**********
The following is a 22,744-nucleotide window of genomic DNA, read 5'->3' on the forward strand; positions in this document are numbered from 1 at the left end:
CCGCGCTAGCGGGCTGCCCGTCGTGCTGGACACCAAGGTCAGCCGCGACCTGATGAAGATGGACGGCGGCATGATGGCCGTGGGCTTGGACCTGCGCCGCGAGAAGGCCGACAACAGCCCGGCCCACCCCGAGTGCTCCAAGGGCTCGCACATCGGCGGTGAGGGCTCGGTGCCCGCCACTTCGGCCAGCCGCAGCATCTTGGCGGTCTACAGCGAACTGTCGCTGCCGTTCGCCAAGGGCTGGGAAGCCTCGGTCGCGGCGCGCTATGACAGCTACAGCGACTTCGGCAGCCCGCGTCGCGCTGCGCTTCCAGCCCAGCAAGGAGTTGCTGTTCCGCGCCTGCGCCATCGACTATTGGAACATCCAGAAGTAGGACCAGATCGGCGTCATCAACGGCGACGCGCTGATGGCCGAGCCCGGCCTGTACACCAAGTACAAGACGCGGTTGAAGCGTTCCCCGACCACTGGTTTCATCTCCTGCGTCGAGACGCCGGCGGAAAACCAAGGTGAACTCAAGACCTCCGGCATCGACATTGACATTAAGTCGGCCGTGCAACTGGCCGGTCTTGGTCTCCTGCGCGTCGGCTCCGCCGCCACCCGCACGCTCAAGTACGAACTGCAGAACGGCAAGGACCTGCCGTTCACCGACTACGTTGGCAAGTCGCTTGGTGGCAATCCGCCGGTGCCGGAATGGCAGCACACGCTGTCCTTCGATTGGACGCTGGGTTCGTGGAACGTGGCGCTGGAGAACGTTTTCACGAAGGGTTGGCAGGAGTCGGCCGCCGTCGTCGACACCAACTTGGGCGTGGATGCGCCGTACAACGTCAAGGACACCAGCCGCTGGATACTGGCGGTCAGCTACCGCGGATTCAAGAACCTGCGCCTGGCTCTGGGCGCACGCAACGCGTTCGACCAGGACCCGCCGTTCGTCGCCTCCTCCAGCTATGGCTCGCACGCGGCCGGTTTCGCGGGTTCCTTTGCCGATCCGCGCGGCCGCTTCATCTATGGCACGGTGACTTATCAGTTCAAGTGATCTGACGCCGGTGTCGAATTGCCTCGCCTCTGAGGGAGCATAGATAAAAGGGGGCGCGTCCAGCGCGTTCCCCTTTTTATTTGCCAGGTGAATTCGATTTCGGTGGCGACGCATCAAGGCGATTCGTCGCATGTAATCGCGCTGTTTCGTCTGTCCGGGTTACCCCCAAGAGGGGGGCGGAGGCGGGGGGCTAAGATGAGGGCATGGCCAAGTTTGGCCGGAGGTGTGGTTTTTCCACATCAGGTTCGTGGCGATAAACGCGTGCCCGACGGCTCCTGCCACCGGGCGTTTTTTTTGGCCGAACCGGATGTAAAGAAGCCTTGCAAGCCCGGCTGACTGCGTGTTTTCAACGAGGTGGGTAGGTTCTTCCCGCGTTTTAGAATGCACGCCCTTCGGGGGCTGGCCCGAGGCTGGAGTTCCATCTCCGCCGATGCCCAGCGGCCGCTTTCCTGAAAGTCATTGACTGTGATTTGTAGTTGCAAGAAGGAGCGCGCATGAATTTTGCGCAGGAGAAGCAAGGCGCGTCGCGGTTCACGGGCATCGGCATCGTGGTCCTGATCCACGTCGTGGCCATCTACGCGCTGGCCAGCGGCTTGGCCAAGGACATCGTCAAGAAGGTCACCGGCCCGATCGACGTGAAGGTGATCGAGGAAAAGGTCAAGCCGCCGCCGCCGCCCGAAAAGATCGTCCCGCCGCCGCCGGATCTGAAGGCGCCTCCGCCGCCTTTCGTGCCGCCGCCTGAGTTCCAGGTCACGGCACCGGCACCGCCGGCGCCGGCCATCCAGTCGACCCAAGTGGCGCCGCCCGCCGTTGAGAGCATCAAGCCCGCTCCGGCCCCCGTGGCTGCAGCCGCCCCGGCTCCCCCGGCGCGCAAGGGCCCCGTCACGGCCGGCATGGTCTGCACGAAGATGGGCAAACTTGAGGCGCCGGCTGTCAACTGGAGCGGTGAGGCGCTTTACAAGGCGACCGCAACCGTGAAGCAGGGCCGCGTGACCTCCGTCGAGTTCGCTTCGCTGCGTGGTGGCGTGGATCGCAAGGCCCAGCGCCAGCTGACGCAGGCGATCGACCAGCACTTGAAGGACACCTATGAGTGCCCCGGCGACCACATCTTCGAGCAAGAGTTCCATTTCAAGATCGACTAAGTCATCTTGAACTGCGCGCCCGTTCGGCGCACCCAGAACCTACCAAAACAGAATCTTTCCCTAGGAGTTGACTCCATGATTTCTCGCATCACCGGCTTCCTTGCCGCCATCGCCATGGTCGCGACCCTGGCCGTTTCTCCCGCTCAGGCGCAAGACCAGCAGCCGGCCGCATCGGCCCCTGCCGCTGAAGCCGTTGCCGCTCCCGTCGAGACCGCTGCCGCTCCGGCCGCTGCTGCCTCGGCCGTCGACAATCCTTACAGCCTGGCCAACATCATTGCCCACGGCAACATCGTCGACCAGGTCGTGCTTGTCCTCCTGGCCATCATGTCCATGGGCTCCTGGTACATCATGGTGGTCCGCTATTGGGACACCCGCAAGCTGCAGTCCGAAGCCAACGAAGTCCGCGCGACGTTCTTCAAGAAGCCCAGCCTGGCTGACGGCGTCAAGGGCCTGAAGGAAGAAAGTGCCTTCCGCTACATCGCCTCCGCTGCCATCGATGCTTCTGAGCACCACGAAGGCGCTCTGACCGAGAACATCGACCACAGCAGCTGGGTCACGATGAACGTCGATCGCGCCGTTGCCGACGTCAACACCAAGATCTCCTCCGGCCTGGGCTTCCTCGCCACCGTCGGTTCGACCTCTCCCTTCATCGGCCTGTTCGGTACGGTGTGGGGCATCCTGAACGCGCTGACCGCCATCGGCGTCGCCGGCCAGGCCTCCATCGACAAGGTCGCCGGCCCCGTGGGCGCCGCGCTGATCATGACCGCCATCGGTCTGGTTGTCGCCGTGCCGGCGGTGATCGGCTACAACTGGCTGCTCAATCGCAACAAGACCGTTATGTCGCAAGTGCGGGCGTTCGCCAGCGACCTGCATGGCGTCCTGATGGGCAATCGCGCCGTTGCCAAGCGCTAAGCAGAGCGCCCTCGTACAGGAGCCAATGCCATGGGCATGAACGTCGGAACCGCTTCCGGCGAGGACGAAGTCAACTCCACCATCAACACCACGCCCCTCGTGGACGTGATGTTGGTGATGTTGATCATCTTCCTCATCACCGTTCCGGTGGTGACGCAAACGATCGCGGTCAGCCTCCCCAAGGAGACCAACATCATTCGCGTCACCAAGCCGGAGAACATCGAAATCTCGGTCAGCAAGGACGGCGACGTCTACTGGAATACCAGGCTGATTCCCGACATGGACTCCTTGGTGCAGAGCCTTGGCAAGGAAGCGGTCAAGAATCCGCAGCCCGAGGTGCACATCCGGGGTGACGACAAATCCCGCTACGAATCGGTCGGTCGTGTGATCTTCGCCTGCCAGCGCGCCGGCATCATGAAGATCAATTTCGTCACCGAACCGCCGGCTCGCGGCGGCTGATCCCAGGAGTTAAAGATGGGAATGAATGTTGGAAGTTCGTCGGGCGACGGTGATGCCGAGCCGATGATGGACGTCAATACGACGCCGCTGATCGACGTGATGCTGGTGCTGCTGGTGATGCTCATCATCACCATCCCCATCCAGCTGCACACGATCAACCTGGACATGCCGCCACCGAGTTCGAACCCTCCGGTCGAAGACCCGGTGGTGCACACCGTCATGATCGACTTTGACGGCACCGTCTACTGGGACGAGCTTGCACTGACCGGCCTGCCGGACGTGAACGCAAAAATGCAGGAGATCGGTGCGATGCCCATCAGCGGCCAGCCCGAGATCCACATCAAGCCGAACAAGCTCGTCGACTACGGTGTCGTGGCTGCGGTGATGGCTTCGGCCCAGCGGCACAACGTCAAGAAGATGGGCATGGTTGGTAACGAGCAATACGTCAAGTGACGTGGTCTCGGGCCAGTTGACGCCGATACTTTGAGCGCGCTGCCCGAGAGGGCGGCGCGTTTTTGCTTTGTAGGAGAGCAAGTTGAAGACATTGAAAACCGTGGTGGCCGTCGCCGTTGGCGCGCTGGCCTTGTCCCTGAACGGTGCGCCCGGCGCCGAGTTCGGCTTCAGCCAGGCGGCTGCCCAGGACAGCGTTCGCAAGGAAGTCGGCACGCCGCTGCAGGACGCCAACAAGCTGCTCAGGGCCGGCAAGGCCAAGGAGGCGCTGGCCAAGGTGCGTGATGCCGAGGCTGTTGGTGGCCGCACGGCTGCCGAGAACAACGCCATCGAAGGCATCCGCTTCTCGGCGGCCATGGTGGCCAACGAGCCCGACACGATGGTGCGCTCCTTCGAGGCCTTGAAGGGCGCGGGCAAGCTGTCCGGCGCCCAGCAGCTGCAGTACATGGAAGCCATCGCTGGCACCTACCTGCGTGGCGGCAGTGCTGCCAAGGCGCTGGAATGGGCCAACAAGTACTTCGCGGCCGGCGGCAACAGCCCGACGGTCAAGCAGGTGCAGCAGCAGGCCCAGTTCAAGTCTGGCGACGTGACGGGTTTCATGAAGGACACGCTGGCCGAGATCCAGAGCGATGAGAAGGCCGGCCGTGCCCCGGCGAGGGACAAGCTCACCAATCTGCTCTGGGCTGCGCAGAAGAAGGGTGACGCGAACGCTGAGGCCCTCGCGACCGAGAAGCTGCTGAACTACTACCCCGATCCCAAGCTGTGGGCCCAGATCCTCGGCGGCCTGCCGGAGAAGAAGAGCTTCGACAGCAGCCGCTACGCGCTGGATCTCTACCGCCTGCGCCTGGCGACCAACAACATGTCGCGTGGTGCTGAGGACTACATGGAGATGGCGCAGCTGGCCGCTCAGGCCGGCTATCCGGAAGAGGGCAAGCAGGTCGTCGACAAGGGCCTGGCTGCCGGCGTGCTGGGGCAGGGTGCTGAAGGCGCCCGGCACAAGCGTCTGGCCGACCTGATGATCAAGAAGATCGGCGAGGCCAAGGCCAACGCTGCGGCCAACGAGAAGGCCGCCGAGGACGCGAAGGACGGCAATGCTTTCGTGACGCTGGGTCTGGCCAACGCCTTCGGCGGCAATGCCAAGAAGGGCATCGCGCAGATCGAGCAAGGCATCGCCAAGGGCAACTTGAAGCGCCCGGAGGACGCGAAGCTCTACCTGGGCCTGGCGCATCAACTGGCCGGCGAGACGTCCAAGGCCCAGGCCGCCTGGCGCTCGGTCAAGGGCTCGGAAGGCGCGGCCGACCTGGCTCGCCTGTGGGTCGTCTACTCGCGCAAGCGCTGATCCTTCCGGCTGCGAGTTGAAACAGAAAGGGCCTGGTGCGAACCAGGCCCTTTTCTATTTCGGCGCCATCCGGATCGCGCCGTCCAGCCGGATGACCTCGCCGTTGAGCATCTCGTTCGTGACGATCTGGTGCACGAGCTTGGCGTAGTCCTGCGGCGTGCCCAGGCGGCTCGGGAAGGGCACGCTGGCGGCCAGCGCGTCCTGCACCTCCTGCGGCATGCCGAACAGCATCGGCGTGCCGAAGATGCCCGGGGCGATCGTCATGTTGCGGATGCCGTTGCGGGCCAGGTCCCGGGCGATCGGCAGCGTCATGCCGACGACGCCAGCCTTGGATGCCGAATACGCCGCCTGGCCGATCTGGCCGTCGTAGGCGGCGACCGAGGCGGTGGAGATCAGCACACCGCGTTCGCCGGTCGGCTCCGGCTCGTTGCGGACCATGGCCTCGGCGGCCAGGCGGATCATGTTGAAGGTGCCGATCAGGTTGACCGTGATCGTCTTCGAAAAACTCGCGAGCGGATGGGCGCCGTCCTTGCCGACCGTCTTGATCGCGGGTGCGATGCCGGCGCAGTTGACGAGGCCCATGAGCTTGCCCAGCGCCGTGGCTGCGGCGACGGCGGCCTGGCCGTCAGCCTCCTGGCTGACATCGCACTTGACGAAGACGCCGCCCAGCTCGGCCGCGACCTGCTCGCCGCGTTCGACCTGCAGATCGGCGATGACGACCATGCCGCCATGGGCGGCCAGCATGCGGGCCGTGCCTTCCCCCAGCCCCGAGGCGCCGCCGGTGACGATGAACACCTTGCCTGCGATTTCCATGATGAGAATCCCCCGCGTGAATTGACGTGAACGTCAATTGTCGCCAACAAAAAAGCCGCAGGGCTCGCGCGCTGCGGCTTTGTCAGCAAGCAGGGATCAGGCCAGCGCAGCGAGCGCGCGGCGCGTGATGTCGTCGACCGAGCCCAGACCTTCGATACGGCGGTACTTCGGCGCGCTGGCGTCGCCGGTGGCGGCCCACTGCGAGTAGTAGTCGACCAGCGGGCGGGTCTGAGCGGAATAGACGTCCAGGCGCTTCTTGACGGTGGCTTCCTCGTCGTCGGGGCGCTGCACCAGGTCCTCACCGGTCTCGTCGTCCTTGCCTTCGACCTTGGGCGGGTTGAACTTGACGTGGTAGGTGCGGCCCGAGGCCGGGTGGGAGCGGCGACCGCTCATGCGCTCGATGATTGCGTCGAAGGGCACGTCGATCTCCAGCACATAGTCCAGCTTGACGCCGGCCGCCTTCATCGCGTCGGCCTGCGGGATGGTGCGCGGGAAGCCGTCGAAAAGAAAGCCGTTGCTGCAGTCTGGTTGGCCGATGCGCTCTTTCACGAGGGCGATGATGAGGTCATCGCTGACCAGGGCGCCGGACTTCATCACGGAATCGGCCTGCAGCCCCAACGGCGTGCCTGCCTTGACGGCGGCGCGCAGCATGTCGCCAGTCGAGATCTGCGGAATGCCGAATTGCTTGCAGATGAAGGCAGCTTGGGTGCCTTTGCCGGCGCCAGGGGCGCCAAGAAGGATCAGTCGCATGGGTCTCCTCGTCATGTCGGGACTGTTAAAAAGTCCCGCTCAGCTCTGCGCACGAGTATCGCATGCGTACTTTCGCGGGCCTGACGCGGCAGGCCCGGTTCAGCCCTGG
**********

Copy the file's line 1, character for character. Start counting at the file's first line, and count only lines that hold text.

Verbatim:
The following is a 22,744-nucleotide window of genomic DNA, read 5'->3' on the forward strand; positions in this document are numbered from 1 at the left end: